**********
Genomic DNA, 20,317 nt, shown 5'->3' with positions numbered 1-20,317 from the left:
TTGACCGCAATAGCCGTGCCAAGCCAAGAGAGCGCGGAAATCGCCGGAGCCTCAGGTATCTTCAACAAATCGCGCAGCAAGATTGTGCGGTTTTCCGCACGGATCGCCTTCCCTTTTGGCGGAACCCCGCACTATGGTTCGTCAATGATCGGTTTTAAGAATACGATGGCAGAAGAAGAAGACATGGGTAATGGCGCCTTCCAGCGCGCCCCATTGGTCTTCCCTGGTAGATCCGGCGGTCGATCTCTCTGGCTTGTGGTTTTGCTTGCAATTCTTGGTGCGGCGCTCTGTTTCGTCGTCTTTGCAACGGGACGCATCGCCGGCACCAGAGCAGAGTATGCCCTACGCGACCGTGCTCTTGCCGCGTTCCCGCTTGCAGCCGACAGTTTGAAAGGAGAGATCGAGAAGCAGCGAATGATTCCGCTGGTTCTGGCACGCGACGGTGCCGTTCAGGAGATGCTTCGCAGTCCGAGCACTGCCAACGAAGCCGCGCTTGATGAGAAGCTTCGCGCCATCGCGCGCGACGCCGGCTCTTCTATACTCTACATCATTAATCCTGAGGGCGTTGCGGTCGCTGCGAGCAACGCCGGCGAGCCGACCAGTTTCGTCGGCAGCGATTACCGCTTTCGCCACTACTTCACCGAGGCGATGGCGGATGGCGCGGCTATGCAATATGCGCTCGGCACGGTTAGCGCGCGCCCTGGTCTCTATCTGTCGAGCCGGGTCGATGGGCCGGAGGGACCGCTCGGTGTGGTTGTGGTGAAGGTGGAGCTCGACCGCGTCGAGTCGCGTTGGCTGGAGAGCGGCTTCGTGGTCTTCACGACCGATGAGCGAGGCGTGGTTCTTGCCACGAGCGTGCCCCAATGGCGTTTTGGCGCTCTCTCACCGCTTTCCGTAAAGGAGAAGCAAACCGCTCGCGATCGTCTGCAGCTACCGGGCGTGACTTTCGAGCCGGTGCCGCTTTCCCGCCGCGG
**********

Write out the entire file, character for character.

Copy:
Genomic DNA, 20,317 nt, shown 5'->3' with positions numbered 1-20,317 from the left:
TTGACCGCAATAGCCGTGCCAAGCCAAGAGAGCGCGGAAATCGCCGGAGCCTCAGGTATCTTCAACAAATCGCGCAGCAAGATTGTGCGGTTTTCCGCACGGATCGCCTTCCCTTTTGGCGGAACCCCGCACTATGGTTCGTCAATGATCGGTTTTAAGAATACGATGGCAGAAGAAGAAGACATGGGTAATGGCGCCTTCCAGCGCGCCCCATTGGTCTTCCCTGGTAGATCCGGCGGTCGATCTCTCTGGCTTGTGGTTTTGCTTGCAATTCTTGGTGCGGCGCTCTGTTTCGTCGTCTTTGCAACGGGACGCATCGCCGGCACCAGAGCAGAGTATGCCCTACGCGACCGTGCTCTTGCCGCGTTCCCGCTTGCAGCCGACAGTTTGAAAGGAGAGATCGAGAAGCAGCGAATGATTCCGCTGGTTCTGGCACGCGACGGTGCCGTTCAGGAGATGCTTCGCAGTCCGAGCACTGCCAACGAAGCCGCGCTTGATGAGAAGCTTCGCGCCATCGCGCGCGACGCCGGCTCTTCTATACTCTACATCATTAATCCTGAGGGCGTTGCGGTCGCTGCGAGCAACGCCGGCGAGCCGACCAGTTTCGTCGGCAGCGATTACCGCTTTCGCCACTACTTCACCGAGGCGATGGCGGATGGCGCGGCTATGCAATATGCGCTCGGCACGGTTAGCGCGCGCCCTGGTCTCTATCTGTCGAGCCGGGTCGATGGGCCGGAGGGACCGCTCGGTGTGGTTGTGGTGAAGGTGGAGCTCGACCGCGTCGAGTCGCGTTGGCTGGAGAGCGGCTTCGTGGTCTTCACGACCGATGAGCGAGGCGTGGTTCTTGCCACGAGCGTGCCCCAATGGCGTTTTGGCGCTCTCTCACCGCTTTCCGTAAAGGAGAAGCAAACCGCTCGCGATCGTCTGCAGCTACCGGGCGTGACTTTCGAGCCGGTGCCGCTTTCCCGCCGCGG